Quiz about All Things Must Come To Pass 2
Quiz about All Things Must Come To Pass 2

All Things Must Come To Pass 2 Quiz


The following people passed away in the 2020s. Let's have a look back at their accomplishments and see how they might be remembered by history.

A matching quiz by ponycargirl. Estimated time: 3 mins.
  1. Home
  2. »
  3. Quizzes
  4. »
  5. People Trivia
  6. »
  7. Death Becomes Them
  8. »
  9. Died in the 2020s

Author
ponycargirl
Time
3 mins
Type
Match Quiz
Quiz #
408,427
Updated
Mar 07 22
# Qns
10
Difficulty
Easy
Avg Score
9 / 10
Plays
533
Awards
Top 10% Quiz
Last 3 plays: Guest 213 (10/10), Guest 173 (10/10), malidog (10/10).
Mobile instructions: Press on an answer on the right. Then, press on the gray box it matches on the left.
(a) Drag-and-drop from the right to the left, or (b) click on a right side answer box and then on a left side box to move it.
QuestionsChoices
1. Egyptian Air Force Commander, Vice-President, President  
Richard Leakey
2. Commander of Royal Navy, Consort, Duke of Edinburgh Award  
Ivan Reitman
3. Paleontologist, Director of National Museum of Kenya, Chairman of Kenya Wildfife Service  
Colin Powell
4. NBA Star, Olympian, Oscar winner  
Alex Trebek
5. Medical anthropologist, Co-founder of Partners in Health, Editor of "Health and Human Rights"  
Bob Dole
6. General of the Army, National Security Adviser, U.S. Secretary of State 2001-2005  
Hosni Mubarak
7. Director, Producer, Officer of the Order of Canada  
Paul Farmer
8. Daytime Emmy Recipient, World Vision Canada activist, Donated wardrobe to Doe Fund  
Prince Phillip
9. Archbishop of Cape Town, Nobel Peace Prize Recipient 1984, Anti-apartheid activist  
Desmond Tutu
10. U.S. Congressman, Co-Chair WWII Memorial Campaign, Honor Flight Ambassador  
Kobe Bryant






Quiz Answer Key and Fun Facts
1. Egyptian Air Force Commander, Vice-President, President

Answer: Hosni Mubarak

Hosni Mubarak began his career in the Egyptian Air Force, and eventually earned a bachelor degree in aviation sciences. He became president of Egypt after the assassination of Anwar Sadat (1981), who had appointed him vice president in 1975. He held the office for almost thirty years, winning the important election in 2005, which was Egypt's first multiparty election - ever. In 2011, however, he was forced to give up his office.

Known for human rights violations, he and his sons were found guilty of corruption and ordered to pay fines and serve time in prison. Mubarak's prison sentence was spent most in military hospitals due to health concerns. In 2017 he was acquitted by Egypt's highest appeal court. Hosni Mubarak passed away on February 25, 2020.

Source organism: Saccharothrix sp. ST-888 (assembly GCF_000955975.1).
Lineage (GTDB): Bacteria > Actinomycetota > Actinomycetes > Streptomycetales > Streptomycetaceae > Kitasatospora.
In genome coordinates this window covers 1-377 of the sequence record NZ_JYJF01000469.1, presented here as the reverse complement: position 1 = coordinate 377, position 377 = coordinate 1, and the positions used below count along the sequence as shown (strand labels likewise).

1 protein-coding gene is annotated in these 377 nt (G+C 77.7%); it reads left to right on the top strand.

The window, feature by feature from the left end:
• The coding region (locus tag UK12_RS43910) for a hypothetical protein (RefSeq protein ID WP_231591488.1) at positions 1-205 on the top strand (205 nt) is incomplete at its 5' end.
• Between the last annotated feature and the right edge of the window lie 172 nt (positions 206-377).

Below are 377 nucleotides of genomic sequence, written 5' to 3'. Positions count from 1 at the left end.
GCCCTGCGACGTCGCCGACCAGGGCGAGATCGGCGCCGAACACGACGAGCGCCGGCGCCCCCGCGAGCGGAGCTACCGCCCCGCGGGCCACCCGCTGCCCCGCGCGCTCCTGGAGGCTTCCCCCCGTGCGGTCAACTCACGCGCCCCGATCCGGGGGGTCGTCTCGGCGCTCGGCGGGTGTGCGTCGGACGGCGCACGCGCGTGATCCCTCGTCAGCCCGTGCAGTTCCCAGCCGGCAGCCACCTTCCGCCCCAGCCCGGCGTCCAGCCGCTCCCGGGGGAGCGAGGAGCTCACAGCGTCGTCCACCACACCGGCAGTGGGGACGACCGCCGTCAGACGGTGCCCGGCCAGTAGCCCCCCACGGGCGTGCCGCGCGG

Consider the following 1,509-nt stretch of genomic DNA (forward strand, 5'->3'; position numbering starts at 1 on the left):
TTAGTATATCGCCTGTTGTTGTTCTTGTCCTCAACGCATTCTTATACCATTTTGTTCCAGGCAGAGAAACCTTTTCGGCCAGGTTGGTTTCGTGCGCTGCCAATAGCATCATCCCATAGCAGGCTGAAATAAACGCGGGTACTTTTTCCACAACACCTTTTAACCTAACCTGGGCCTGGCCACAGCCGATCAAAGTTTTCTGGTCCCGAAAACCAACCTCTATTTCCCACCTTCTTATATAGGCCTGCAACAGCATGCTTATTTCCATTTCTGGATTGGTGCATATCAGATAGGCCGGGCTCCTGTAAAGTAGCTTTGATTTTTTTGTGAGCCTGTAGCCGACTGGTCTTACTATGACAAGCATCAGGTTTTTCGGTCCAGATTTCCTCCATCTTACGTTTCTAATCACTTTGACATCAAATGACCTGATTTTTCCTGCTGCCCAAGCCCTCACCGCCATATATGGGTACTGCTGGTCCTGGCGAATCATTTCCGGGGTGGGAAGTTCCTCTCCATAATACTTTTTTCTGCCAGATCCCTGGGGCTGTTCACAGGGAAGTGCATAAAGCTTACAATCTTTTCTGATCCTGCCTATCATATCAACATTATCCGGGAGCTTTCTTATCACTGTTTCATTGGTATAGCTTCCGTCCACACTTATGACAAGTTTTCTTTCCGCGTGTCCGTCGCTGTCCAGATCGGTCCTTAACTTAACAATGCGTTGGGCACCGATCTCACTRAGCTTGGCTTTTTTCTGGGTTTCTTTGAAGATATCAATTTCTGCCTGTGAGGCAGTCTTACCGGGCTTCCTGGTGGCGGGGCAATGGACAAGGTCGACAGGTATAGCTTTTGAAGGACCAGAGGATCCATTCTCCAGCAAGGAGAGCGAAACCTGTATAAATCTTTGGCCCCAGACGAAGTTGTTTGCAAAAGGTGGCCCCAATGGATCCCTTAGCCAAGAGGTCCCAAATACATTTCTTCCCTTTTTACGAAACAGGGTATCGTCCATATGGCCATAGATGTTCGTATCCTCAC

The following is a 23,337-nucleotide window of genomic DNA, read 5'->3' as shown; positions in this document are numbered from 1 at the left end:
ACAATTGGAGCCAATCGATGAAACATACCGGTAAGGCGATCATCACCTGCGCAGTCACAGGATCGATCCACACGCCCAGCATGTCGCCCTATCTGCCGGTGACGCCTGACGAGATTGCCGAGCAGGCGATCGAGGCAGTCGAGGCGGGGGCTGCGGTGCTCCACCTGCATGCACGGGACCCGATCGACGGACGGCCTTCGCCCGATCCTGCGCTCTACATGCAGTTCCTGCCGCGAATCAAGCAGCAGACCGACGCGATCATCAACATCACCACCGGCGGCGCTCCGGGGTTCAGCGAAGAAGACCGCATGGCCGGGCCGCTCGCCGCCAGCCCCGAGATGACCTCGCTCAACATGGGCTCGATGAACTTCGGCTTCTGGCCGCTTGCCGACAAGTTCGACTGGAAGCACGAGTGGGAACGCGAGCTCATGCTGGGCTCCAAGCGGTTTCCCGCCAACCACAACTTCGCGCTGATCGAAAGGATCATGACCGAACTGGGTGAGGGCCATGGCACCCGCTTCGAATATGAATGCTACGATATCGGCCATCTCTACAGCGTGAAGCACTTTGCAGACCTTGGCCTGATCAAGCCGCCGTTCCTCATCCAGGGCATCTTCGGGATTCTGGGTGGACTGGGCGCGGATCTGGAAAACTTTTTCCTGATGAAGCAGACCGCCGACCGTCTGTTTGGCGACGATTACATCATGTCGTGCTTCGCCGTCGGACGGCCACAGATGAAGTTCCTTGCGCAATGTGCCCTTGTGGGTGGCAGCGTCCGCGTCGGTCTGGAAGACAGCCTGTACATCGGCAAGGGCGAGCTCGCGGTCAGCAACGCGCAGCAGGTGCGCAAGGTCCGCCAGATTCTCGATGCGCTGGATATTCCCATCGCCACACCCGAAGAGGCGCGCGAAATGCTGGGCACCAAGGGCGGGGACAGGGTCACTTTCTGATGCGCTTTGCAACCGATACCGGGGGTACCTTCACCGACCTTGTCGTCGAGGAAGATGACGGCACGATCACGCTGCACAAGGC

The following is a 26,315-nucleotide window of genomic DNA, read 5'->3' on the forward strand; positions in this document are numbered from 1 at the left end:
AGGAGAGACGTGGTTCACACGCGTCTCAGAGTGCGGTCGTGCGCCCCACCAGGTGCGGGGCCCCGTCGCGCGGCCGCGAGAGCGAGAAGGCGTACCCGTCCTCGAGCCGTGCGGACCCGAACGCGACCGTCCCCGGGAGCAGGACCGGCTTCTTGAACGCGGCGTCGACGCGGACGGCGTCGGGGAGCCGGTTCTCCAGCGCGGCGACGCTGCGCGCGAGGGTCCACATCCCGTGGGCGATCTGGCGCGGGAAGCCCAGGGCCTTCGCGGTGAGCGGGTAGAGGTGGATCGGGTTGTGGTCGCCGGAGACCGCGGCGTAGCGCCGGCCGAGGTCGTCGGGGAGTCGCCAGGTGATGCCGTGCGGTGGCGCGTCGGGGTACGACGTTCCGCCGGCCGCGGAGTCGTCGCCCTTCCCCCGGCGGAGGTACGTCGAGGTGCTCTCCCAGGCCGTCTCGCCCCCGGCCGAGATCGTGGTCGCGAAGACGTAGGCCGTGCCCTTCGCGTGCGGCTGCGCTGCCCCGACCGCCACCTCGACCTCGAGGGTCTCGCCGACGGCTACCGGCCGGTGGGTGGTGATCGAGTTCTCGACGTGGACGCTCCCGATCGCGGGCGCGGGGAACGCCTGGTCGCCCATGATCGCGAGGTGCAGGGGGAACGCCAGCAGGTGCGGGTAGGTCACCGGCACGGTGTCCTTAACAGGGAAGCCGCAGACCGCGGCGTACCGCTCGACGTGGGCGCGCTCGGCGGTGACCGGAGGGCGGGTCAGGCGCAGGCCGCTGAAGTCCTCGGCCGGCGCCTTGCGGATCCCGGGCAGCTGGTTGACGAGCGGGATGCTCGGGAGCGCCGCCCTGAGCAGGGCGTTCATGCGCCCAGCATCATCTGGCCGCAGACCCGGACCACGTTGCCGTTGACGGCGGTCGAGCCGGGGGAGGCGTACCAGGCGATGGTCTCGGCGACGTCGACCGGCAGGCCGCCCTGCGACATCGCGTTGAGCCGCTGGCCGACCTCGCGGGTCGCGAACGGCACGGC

2. Commander of Royal Navy, Consort, Duke of Edinburgh Award

Answer: Prince Phillip

Born into the royal families of Greece and Denmark, it would be a gross understatement to say that Prince Phillip had a difficult childhood. Greece, the country of his birth, was in political turmoil, and the family was forced to flee when he was an infant. With both of his parents virtually unavailable, he led a mostly nomadic until the age of nine, when he was sent to England to live with his maternal grandmother and uncle.

Phillip was a cadet at the Royal Naval College in 1939 when his uncle arranged for him to show Princess Elizabeth and her sister around. He went on to a distinguished naval career, serving in the Royal Navy during WWII until 1951, and rising to the rank of Commander in 1952. When he retired from royal duties in 2017, he was the longest serving consort in world history. He had participated in 22,219 solo engagements, given 5,493 speeches, and been the patron of over 780 organizations. One of the organizations he founded is The Duke of Edinburgh Award, which he began in 1956 to encourage self-improvement in young people. Prince Phillip passed away on April 9, 2021, two months before his hundredth birthday.
3. Paleontologist, Director of National Museum of Kenya, Chairman of Kenya Wildfife Service

Answer: Richard Leakey

Born into the famous Leakey family (his parents were Louis and Mary) of paleontologists, Richard reluctantly joined the family business in 1965, after years of trying a variety of other endeavors. It was that year that he joined his father at the Centre for Prehistory and Paleontology; that didn't always mean that Richard and his father saw eye-to-eye on issues, and Richard became involved with efforts to improve the National Museum of Kenya in 1967. He became the Director of the Museum the following year.